About this time last year, a decision was taken to resume the Saturday opening of Gloucestershire Archives. It felt such a positive step, after many frustrating months of total closure, due to the pandemic, followed by various versions of user restrictions during the week, as we crawled back to normality. However, even in pre-Covid times, we knew that our Saturday service needed further scrutiny. Who was our intended audience? What type of service was required? Was something different needed to appeal to customers specifically at the weekend? We had always thought that by opening at the weekend, people who weren’t able to visit during the week due to work or other personal commitments would have the opportunity to undertake research. This notion sounds perfectly acceptable on paper but in practice, it wasn’t happening.
Consequently, a decision to open again on Saturdays, post Covid, could not be taken lightly. We had to justify staff’s time in terms of planning events and being on-site to present them plus have proof that this was a service truly required by the public. Was it truly worthwhile?
This event is aimed at people wanting a career in Heritage and is an excellent opportunity to see what archivists, conservators, museum curators, librarians, archaeologists and other heritage based professionals do on a day to day basis.
I am an archivist here at Gloucestershire Archives and I always find it interesting to lean the different story on how people first got involved in archives or heritage. So I asked some of my fellow Archivists to share their story.
This blog provides some details of the accessions received and processed at Gloucestershire Archives during the first quarter of 2023. These can be from any place, person or organisation in Gloucestershire and South Gloucestershire.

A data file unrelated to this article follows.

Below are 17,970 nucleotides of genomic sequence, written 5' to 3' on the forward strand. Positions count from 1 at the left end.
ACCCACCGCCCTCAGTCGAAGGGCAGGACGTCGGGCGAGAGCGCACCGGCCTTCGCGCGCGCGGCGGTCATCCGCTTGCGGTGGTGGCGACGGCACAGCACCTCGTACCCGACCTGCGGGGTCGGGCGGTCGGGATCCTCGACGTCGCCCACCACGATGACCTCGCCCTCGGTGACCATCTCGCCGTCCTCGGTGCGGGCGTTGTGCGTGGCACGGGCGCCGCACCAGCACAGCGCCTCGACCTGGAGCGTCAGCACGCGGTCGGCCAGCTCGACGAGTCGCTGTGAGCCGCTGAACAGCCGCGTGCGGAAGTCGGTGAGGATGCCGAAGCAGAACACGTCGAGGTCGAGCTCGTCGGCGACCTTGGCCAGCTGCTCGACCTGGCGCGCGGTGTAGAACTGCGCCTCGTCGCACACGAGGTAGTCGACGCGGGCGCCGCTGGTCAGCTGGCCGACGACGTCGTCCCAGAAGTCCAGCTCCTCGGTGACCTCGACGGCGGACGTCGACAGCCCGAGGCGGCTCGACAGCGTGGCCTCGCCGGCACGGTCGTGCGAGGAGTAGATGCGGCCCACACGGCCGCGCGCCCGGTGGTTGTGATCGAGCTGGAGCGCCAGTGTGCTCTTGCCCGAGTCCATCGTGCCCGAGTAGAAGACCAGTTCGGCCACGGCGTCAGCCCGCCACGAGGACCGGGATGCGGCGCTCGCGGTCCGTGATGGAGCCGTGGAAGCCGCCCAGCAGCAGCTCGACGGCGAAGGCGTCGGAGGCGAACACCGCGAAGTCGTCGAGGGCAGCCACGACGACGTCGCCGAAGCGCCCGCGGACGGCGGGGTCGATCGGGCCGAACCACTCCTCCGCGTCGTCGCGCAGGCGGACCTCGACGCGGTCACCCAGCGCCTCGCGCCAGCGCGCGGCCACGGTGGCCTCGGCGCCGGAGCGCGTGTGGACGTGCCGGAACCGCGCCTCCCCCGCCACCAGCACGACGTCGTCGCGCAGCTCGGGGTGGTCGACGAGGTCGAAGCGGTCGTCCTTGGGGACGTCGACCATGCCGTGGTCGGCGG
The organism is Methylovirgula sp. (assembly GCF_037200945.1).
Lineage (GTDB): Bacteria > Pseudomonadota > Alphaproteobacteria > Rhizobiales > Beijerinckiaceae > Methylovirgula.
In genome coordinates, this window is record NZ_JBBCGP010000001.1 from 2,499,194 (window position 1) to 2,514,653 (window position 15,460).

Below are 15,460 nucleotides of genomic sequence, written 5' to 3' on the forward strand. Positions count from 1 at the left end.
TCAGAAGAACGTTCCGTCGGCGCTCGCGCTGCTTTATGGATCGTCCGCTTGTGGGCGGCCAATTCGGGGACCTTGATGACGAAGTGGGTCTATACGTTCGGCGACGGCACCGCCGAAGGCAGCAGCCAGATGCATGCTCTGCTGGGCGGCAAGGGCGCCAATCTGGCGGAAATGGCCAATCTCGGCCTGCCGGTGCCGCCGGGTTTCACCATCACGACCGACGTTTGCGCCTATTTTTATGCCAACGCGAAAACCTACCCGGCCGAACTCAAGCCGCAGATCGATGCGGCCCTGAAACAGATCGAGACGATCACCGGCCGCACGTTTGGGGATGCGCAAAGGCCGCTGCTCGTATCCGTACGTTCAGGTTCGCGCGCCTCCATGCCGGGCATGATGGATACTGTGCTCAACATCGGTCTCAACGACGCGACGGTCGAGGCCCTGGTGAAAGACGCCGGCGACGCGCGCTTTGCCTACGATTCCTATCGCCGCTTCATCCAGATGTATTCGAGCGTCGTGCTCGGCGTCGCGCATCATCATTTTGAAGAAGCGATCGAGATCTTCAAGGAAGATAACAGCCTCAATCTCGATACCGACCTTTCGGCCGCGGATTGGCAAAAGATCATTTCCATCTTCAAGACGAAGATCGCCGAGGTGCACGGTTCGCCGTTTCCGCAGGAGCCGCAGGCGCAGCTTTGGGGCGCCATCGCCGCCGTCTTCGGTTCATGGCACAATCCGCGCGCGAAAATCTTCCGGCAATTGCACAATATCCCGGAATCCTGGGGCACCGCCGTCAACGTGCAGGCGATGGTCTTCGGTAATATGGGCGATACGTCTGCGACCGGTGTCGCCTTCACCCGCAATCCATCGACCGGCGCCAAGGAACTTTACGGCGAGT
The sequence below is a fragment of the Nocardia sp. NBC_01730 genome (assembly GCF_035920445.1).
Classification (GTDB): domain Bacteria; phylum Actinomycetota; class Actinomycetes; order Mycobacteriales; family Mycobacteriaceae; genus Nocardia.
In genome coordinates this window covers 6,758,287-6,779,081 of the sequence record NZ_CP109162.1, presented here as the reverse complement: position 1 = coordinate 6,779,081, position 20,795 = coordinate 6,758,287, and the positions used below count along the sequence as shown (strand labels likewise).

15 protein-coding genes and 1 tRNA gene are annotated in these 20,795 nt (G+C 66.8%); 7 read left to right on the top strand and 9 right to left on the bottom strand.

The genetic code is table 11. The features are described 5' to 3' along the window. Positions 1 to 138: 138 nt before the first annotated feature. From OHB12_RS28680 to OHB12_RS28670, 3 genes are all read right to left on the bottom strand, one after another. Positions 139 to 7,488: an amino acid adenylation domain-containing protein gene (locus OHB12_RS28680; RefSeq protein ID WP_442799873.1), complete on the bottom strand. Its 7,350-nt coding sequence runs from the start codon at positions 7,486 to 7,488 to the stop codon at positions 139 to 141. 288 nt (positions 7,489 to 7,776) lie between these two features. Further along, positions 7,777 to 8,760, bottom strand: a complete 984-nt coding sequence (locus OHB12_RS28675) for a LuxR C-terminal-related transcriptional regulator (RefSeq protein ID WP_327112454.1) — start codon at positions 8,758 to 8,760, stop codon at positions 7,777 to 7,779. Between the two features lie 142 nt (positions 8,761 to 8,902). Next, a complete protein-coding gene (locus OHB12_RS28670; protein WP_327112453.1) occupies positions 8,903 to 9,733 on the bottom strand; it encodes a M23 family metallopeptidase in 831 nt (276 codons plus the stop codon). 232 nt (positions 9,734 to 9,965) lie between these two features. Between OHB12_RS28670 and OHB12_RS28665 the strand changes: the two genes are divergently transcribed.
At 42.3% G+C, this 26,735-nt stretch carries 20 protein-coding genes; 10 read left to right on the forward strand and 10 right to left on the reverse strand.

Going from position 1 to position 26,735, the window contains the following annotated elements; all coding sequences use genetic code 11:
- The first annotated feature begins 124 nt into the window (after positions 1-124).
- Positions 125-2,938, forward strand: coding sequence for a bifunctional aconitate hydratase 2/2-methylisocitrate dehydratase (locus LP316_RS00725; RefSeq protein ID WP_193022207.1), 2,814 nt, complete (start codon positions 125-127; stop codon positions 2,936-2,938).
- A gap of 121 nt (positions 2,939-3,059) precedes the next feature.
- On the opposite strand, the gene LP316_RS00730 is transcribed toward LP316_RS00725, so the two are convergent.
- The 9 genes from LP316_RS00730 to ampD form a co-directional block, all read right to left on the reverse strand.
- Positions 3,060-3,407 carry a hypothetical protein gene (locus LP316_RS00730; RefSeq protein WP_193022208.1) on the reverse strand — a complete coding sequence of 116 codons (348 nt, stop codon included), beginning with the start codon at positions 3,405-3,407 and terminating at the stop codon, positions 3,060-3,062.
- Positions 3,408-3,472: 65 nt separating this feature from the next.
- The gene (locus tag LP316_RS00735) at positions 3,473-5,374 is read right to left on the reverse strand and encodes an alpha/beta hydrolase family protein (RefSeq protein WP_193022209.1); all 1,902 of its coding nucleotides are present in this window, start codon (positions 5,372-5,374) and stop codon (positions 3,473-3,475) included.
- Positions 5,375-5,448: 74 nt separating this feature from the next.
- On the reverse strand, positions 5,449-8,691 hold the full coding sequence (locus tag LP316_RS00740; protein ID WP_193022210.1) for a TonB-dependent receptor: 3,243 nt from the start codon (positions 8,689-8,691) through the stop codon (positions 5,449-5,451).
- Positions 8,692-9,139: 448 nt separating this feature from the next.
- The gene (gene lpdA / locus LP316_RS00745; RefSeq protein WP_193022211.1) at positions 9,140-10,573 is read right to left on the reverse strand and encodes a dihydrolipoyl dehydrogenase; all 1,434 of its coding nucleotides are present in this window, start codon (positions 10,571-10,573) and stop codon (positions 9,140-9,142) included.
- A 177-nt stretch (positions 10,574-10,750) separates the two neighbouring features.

During the first three months of this year we added 342 new accessions to our online catalogue. That includes numerous books and other publications, which are part of our Local History Collection.
Happy New Year from all at Gloucestershire Archives and our Heritage Hub partners.
This blog details accessions received at Gloucestershire Archives during the second half of 2022. These can be from any place, person or organisation in Gloucestershire and South Gloucestershire.
In that time we added 226 new accessions onto our online catalogue. This includes oral reminiscence recordings with members of different communities in Gloucester; documents concerning the death of Queen Elizabeth II and the Proclamation of King Charles III; research papers of local historians; Gloucester Rugby Football Club matchday programmes; cinema and theatre programmes; short films and other material concerning the Kindertransport hostel in Gloucester; records of the Ducarel family of Newland House; and Witts family papers, including correspondence and papers relating to the army and estate and finance, 20th century.
On FridaySeptember 9thwhy not attend part or all of our History Festival/Voices Gloucester event, Innovations in Gloucester, in the Dunrossil Centre at Gloucestershire Heritage Hub?
It’s all free, although donations to Voices Gloucester are welcomed. Bring a picnic to enjoy in the Hub’s community garden. The building is fully accessible. There is some on-site parking (£3) – we’re also close to NCP car parks. For further details and to book a place see https://voicesgloucester.org.uk/events/innovations-in-gloucester/.
This small notebook might not look like much on the outside, but it is perfect for #ArchiveDestination! This travel diary records the writers “impressions of events, mostly of places I have been to, & things that have happened there” as he travels via bus and train and enjoys walks around the area. Including a trip to Stroud Valley on 17 April 1954!
On the 5th December 1628 George Beard made his way to Gloucester from his home in Whaddon. A dispute had arisen concerning the will of his friend John Copp and he was going to give his testimony at the Bishop’s Court. There he was asked how old he was and he told them that he was 90. Yes, 90! Just think about that for a minute. He had lived through the reigns of six monarchs from Henry VIII to Charles 1. He was alive when the Spanish Armada threatened England. He was in his sixties when Guy Fawkes and his gang had tried to blow up the Houses of Parliament. And now he was mentally and physically fit enough to give evidence in court. So much for the notion that no-one lived past sixty in “olden times”.
The census can be a great tool for tracking your family history through the years. Our January Passport to the Past event focused on what the census could tell us about one women. The full event is available on our YouTube channel here!